Friday, June 11, 2010

Vincenzo Natali Adapting Neuromancer

/Film reported the news a while back, but there's now official confirmation that Splice director Vincenzo Natali will direct a film adaptation of William Gibson's Neuromancer.

I have a serious affinity for Neuromancer, and to be honest the fact that Natali will be directing it accounts for like half of my excitement for Splice. I'm still excited to see Splice on its own merits (though with some significant apprehensions), but I'll be unusually suspicious of the directorial talents on display. If someone is going to make a film adaptation of Neuromancer they better be on their fucking game, and Natali still has everything to prove as far as I'm concerned.

A while back I asked whether or not a cultural product can be so influential as to render itself irrelevant for adaptation; I used Neuromancer as an example of a book that has not been adapted into a major film but has nevertheless made a serious impact on contemporary cinema by inspiring more popular movies, particularly The Matrix. In a recent interview with /Film's David Chen, Natali specifically addressed how his adaptation will negotiate the significant cultural weight of The Matrix in adapting Neuromancer. I'm including the relevant section of the interview here, but you should really check out /Film for the full piece, there's both video and text available and it's a great interview. Natali clearly has a lot of passion, time will tell whether or not he has the competence to match it.

On making Neuromancer in a post-Matrix world, he says:

“For me, it’s a story of redemption, if you want to get down to the core element of it. I think in terms of how you approach Neuromancer now, post-Matrix, post-all the other films that have poached from it, in the 21st century (because the book was written in 1984), I think you have to take those things and use them to your advantage, because what they give you, what The Matrix, for instance, gives you is the opportunity to make Neuromancer in a culture that is already aware of what The Matrix is. I mean, the very word “matrix” is in Neuromancer. It was borrowed by the Wachowski brothers for their film. I think that’s a good thing, because I don’t even know how someone would have been able to make that film 10 years ago or 15 years ago, because it’s so abstract. I don’t even know how people understood the book when it first came out. I think I read it in the late 1980s, but in 1984, how would people even understand it, because it was just so far ahead of the curve?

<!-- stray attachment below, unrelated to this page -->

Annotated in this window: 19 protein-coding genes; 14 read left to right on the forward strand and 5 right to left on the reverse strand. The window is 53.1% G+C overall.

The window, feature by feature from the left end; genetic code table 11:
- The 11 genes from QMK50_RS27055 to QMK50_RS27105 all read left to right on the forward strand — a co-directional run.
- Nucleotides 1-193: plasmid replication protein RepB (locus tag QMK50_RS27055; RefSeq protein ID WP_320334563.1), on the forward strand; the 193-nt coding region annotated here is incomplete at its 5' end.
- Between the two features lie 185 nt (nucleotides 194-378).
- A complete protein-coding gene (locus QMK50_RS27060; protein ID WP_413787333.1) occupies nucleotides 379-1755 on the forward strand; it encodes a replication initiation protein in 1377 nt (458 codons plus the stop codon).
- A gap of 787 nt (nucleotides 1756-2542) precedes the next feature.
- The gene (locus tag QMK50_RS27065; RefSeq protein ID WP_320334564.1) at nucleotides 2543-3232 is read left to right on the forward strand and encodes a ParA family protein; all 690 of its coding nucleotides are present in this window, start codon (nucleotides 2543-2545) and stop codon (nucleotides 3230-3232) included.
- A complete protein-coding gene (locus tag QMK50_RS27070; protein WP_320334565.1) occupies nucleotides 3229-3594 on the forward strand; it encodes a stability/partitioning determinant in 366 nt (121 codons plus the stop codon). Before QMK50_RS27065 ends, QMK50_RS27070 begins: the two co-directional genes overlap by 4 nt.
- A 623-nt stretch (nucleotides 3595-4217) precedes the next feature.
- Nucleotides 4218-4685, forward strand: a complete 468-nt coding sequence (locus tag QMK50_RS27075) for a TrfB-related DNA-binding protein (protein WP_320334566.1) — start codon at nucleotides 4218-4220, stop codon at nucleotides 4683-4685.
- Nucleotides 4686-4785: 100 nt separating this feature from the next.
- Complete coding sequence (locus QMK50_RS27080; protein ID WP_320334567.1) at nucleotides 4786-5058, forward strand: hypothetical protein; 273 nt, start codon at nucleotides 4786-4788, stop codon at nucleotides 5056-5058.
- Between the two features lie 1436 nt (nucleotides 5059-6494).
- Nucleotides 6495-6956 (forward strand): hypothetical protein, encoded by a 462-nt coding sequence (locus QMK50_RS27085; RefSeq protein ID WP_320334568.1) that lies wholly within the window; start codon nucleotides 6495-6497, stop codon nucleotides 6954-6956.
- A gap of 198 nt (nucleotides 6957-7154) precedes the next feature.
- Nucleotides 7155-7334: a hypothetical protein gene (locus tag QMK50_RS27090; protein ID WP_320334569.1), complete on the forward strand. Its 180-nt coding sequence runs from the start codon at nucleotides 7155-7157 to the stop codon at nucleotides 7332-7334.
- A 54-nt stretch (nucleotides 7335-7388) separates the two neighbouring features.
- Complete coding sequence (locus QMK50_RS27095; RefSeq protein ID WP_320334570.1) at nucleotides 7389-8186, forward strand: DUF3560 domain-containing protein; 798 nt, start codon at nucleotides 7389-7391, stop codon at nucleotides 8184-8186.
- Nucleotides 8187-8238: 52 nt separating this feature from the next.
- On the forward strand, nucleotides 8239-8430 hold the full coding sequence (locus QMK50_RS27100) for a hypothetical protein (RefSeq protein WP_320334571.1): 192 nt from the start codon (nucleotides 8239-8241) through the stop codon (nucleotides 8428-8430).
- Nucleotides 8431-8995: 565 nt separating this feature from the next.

I think when you read it now, it still feels very relevant, maybe in some ways more relevant, because so much of what it predicted has come to pass. And therefore, my approach to it would be to be very realistic. I think The Matrix is a wonderful film, but it absolutely takes place in a comic book universe…everything about it, in the best possible way mind you, but really I think it’s a very heightened reality..."

1 comment:

  1. While I wish very much for cyberpunk to remain relevant in the same way it was in the 80s and early 90s I don't think that's possible. Bringing Neuromancer "up to date" may be achievable , but I think it would lose part of what I so enjoy about the novel. It will become a different entity and if that's the case, what's the point of adapting it in the first place? And you make an excellent point about its saturated influence rendering it irrelevant. Anyone not familiar with the novel will feel like they've seen it before because they have and repeatedly.

    I can only say that I think it's a good thing that usually directors change projects a zillion times before they get anything done.